Name hyphenation scheme
In an effort to achieve at least the appearance of gender equality, some married couples hyphenate their names and/or the names of resulting offspring.
This well and good for the first generation, but what happens when Precious Hightower-Jones, lovely and talented daughter of Bob Hightower and Mary Jones, takes up with Everlast Ubermensch-Watanabe, promising son of Arnold Ubermensch and Hermione Jade Watanabe? Do they further hyphenate their names to the unwieldy Hightower-Jones-Ubermensch-Watanabe? Heaven forfend! There’s not enough room on any Platinum VISA for that quadrinymous mess.
Friends, I have a solution, so simple in its scheme and execution you’ll be amazed no one has proposed it before.
Yes, our little love-birds will hyphenate their names … BUT each will contribute ONE-HALF of their own hyphenated names. For convenience sake (and to avoid nasty family arguments) we create a convention whereby girls hyphenate their mothers’ names and boys hyphenate their father’s names. There fore, in our example, Precious contributes her mother’s name (Jones) and Everlast contributes his father’s name (Ubermensch). Joined together, our happy couple now shares the name Ubermensch-Jones.
What could be simpler? If Precious’ brother Princely falls head over heels with Everlast’s sister Toodles and takes her to the marriage bower, they hyphenate their names to create Hightower-Watanabe.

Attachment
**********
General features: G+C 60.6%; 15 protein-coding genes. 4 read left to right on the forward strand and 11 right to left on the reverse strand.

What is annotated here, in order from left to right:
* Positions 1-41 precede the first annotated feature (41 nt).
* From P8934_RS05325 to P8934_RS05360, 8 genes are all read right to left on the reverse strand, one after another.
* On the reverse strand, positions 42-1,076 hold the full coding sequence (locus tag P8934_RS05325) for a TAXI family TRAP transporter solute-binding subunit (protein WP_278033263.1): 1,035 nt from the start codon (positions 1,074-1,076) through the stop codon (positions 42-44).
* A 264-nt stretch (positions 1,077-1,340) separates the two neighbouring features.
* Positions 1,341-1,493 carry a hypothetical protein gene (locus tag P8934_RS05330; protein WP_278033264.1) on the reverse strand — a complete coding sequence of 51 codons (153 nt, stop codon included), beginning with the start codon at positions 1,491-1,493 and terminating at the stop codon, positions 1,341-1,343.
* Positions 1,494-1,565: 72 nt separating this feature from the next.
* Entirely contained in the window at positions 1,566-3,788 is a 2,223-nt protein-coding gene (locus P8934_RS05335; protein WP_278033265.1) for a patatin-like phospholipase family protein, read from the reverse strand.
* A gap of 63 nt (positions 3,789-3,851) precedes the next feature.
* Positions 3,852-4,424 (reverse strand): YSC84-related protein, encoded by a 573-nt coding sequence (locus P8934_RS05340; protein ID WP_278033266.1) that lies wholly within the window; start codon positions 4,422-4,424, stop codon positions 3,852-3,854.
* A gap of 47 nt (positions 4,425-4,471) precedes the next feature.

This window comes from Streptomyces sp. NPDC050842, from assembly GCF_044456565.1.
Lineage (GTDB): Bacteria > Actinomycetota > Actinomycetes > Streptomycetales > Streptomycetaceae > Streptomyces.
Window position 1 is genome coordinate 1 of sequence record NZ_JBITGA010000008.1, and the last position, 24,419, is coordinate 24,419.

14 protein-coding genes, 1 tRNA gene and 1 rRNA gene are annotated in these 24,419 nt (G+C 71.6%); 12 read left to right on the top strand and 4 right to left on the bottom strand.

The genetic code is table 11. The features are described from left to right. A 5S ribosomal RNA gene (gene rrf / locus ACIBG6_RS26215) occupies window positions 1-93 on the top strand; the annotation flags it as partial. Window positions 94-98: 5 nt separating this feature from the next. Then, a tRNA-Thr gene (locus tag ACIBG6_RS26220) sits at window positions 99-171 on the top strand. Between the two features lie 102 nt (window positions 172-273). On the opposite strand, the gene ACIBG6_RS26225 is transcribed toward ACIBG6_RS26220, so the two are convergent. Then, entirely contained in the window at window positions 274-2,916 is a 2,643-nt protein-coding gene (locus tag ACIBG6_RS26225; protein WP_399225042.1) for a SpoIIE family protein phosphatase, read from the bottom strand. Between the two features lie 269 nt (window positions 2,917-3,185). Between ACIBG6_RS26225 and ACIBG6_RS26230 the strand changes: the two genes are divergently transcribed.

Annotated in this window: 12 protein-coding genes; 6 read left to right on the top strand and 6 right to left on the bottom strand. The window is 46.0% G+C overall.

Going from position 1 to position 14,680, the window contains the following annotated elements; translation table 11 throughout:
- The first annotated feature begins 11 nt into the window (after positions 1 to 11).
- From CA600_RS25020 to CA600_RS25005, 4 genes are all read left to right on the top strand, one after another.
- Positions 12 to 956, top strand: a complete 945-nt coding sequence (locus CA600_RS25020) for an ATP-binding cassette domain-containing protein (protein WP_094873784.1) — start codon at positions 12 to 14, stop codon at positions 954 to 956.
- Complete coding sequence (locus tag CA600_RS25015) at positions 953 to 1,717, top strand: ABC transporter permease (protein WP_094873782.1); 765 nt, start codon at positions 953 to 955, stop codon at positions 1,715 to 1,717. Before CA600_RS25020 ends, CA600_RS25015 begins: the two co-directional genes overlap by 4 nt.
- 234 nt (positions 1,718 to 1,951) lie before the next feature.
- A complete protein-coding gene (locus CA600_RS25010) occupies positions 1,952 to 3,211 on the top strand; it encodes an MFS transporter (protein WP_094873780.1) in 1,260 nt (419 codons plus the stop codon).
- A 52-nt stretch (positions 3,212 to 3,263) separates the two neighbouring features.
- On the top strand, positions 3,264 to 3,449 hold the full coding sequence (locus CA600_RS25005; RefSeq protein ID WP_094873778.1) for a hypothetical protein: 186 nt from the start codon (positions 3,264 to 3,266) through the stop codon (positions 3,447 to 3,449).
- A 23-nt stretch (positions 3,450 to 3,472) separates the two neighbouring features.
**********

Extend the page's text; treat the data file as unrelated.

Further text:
The advantages should be apparent:
- Names are shared with cousins on the mother’s side as well as on the father’s side.
- Genealogical searches are simplified because mothers’ names are not lost to history.
- In families with no sons, the father’s name lasts an additional generation. Alternately, a daughter may opt to pass along her father’s name.
- No additional naming inequities that do not already exist are introduced.
The only drawback I can think of occurs after a few thousand or so generations, by which time everyone has had a chance to marry everyone else. If boys consistently use fathers’ names and girls consistently use their mothers’ names, eventually surnames will split into women’s names and men’s names. Will this create a social inequity for either sex? Certainly no more than would already exist in society at that distant time.